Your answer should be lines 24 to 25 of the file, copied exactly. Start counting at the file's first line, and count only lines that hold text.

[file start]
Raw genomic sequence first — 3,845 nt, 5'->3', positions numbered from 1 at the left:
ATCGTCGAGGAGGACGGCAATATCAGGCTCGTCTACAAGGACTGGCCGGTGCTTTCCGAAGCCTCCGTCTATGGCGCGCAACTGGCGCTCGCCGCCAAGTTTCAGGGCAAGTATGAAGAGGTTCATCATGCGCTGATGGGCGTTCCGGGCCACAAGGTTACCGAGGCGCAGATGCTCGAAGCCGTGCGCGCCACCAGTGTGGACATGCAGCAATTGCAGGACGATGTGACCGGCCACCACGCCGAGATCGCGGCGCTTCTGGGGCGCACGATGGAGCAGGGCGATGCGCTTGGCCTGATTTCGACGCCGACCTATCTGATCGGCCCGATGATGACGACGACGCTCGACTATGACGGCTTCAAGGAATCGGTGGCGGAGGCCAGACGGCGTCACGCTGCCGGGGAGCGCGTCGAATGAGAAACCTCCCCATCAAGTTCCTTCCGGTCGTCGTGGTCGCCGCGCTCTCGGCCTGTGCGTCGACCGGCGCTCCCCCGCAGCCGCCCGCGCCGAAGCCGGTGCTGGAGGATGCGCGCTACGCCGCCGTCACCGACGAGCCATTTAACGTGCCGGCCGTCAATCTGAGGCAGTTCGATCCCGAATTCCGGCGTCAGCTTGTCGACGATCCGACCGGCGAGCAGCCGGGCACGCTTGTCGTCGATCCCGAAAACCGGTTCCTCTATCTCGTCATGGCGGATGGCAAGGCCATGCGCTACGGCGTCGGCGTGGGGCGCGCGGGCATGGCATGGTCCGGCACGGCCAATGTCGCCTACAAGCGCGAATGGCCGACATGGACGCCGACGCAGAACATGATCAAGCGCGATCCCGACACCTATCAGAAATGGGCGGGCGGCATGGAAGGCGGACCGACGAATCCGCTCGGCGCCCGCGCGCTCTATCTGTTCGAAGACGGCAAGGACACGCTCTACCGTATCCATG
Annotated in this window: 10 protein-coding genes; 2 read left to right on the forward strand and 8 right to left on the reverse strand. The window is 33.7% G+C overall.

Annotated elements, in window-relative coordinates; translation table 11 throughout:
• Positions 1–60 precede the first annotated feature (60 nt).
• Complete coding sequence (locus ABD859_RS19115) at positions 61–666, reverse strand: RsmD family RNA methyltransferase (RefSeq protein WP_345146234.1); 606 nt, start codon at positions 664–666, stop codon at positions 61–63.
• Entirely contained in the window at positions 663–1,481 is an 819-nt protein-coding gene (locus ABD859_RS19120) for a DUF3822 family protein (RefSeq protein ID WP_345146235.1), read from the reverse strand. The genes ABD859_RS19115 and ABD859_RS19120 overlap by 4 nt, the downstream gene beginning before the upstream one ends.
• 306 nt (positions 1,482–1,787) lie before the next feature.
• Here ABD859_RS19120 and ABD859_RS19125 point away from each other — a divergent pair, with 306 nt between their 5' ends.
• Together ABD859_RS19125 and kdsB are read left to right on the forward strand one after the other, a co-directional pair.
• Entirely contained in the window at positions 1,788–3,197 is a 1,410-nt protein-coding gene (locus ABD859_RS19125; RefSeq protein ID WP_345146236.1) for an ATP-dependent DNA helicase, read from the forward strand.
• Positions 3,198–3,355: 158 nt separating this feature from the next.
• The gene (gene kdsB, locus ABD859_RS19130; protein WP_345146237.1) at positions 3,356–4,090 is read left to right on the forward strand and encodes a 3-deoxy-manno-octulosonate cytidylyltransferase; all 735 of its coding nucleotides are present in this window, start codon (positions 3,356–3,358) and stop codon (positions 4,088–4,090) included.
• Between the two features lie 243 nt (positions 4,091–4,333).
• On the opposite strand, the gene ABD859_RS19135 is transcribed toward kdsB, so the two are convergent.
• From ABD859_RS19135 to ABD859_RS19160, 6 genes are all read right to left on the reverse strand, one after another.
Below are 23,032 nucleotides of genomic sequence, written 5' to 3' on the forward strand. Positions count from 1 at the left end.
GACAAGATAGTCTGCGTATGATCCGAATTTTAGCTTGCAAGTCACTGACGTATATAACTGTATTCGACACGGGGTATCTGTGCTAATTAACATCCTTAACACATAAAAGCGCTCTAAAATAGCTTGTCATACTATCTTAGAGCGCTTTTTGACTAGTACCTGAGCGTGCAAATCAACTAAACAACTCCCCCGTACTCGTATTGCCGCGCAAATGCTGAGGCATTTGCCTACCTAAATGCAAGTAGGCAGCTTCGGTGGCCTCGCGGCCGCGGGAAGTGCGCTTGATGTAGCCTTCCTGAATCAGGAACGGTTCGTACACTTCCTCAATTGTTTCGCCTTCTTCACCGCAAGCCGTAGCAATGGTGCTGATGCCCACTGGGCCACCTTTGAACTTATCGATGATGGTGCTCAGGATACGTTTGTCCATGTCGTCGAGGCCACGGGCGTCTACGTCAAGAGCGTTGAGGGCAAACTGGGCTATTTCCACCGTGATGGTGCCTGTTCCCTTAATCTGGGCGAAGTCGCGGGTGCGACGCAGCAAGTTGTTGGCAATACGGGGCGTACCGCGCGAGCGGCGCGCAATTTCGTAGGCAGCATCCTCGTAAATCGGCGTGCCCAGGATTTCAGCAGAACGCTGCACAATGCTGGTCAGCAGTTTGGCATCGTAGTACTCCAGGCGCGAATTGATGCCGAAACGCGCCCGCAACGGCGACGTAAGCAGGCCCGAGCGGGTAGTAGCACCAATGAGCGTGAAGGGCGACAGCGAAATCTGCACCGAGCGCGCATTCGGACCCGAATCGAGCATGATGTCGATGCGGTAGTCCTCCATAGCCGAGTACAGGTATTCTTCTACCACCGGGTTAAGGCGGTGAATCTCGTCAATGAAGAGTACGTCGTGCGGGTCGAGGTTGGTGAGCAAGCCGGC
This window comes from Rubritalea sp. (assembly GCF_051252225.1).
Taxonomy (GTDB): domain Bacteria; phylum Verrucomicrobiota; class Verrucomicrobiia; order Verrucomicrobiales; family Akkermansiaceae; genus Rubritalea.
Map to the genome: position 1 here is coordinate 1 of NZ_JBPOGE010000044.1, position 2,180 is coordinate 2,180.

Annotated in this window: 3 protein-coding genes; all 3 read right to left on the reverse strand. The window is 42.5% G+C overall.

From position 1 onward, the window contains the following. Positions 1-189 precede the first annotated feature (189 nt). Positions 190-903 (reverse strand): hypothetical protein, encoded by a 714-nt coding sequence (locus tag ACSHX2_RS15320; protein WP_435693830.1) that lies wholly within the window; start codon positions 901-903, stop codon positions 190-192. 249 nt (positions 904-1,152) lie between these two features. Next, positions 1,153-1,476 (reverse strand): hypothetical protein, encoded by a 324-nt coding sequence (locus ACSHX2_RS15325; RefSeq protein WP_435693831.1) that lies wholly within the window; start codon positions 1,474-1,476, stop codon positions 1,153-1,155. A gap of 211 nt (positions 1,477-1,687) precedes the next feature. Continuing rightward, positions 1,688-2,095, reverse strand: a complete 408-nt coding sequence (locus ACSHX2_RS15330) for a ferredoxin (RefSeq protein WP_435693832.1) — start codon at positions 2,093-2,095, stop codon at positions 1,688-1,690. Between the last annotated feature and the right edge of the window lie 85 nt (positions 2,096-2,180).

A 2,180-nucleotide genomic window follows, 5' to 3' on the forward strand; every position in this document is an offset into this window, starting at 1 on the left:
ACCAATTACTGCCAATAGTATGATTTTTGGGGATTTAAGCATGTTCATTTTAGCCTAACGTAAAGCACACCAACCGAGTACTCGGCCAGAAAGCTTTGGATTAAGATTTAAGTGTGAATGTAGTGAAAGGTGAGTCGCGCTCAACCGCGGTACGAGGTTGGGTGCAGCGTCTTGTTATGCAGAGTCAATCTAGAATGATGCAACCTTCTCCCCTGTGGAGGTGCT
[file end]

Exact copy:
A 2,180-nucleotide genomic window follows, 5' to 3' on the forward strand; every position in this document is an offset into this window, starting at 1 on the left:
ACCAATTACTGCCAATAGTATGATTTTTGGGGATTTAAGCATGTTCATTTTAGCCTAACGTAAAGCACACCAACCGAGTACTCGGCCAGAAAGCTTTGGATTAAGATTTAAGTGTGAATGTAGTGAAAGGTGAGTCGCGCTCAACCGCGGTACGAGGTTGGGTGCAGCGTCTTGTTATGCAGAGTCAATCTAGAATGATGCAACCTTCTCCCCTGTGGAGGTGCT